·         I know that twenty years ago in 1988 the Board of Jewish Education of Greater New York produced a study called “Jewish Supplementary Schooling: An Educational System in Need of Change”. This study found that  ”pupils do not learn very much, the progress in each subject is limited” and that “schools have not been able to increase the Jewish involvement” of students (p.13). The study also found great promise and opportunities for change. In particular the study called for greater involvement of families and formation of new “family Jewish education” initiatives. I believe that there has been change in the past twenty years. I want to know what has changed and what has improved. 

·         I know that there are a number of new change initiatives – (NESS, PELIE, STAR, L’ATID, ECE.) I want to know what we have learned from these initiatives. 

·         I know that the Reform, Reconstructionist, and Conservative movements have recently undertaken major initiatives in congregational education. I want to know if these initiatives have been successful and how they each measure success. 

·         I know that the publishing houses and movements are producing more and higher quality text books and materials than ever before. I want to know what impact this is having in the classroom. 

·         I believe that there exist models of good practice, models of successful programs, and new initiatives in congregational education. I want to be able to identify these programs and understand  the factors that enable congregational education to succeed. 

·         I believe that there are exciting new alternative models to congregational education, however I don’t know where they are. I want to know what these programs look like and what factors enable them to succeed. 

·         I know that the recent call for greater integration of informal Jewish education, into formal congregational school programs isn’t new. Over eighty year’s ago Samson Benderly, the founding Director of the Board of Jewish Education of New York first suggested blending the formal and the informal so that ”leisure time, living time would also be learning time.” Benderly envisioned Hebrew school in the form of an ideal Jewish community, and attempted to reproduce this community through integrating clubs, youth groups, summer camp, games, theater, music, family, in-home learning and other informal activities into the Hebrew school program. Similar calls for greater integration of formal and informal programs were heard in the 1960’s and 1970’s with the growth of retreat and Shabbaton programs. For example the 1975 issue of the Pedagogic Reporter was devoted to “Camping as an In-school Experience”. CAJE has always been a strong proponent of integrating the formal with the informal. I know there is a power within learning communities based upon integrated formal and informal learning experiences. I want to know where are the successful models of today that break out of the dichotomy of formal and informal, that break down the silos of classroom, youth group, camping, family education, and adult education and provide for an integrated holistic learning experience.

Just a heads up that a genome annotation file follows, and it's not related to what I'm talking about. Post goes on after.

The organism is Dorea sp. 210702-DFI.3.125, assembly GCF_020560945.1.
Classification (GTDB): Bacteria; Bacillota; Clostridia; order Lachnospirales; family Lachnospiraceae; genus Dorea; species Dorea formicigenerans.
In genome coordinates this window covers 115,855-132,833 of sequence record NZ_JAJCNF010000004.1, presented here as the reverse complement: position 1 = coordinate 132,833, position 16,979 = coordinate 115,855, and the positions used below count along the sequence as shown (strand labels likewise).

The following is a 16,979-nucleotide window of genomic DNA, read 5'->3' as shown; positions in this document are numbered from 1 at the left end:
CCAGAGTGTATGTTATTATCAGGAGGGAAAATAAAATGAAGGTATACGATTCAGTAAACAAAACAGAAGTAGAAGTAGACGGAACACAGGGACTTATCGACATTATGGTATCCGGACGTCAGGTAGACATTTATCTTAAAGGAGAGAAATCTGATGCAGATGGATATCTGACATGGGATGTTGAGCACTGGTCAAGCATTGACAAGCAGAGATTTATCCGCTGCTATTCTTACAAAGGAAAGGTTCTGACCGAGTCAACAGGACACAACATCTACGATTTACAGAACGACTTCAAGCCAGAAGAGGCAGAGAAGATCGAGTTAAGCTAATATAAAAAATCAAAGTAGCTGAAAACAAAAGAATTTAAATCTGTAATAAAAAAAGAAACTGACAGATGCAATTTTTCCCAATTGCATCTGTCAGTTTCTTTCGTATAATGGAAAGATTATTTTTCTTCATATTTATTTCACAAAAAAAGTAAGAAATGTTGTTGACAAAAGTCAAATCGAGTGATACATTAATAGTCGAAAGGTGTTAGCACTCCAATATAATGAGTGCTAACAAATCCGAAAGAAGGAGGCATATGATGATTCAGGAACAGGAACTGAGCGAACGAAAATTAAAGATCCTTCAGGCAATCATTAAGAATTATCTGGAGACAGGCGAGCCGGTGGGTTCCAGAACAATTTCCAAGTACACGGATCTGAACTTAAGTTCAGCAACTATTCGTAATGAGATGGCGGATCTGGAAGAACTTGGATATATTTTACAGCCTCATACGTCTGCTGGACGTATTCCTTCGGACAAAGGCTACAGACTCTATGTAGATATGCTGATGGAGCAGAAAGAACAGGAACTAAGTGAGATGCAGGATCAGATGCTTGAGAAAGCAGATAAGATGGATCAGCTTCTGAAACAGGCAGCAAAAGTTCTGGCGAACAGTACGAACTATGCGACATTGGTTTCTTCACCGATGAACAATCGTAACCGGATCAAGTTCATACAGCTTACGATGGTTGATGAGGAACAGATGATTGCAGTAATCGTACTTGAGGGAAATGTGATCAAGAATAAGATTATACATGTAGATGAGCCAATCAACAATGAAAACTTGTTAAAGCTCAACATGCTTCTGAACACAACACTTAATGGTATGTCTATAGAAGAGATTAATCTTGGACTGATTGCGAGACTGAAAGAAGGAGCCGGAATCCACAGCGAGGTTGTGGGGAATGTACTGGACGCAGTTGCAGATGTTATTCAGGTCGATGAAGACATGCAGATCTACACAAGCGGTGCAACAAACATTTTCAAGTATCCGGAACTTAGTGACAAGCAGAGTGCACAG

·         And finally I know that CAJE would like to create a place and a time time, where practitioners, teachers, educational directors, rabbis, lay leaders, researchers, policy makers, and donors can all come together and reveal what we know, challenge our beliefs, explore what we don’t know and use our collective knowledge towards transforming our schools. 

This is what I know, believe and want to know. 

What do YOU know about congregational education? 

What do YOU believe about congregational education? 

What do YOU want to know about congregational education? 

Post your thoughts on the blog and let’s continue the conversation. 

B’shalom,

 Jeffrey Lasday

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3 Responses to “A Note from Jeff: A True Confession”

  1. Jill Wildenberg Says: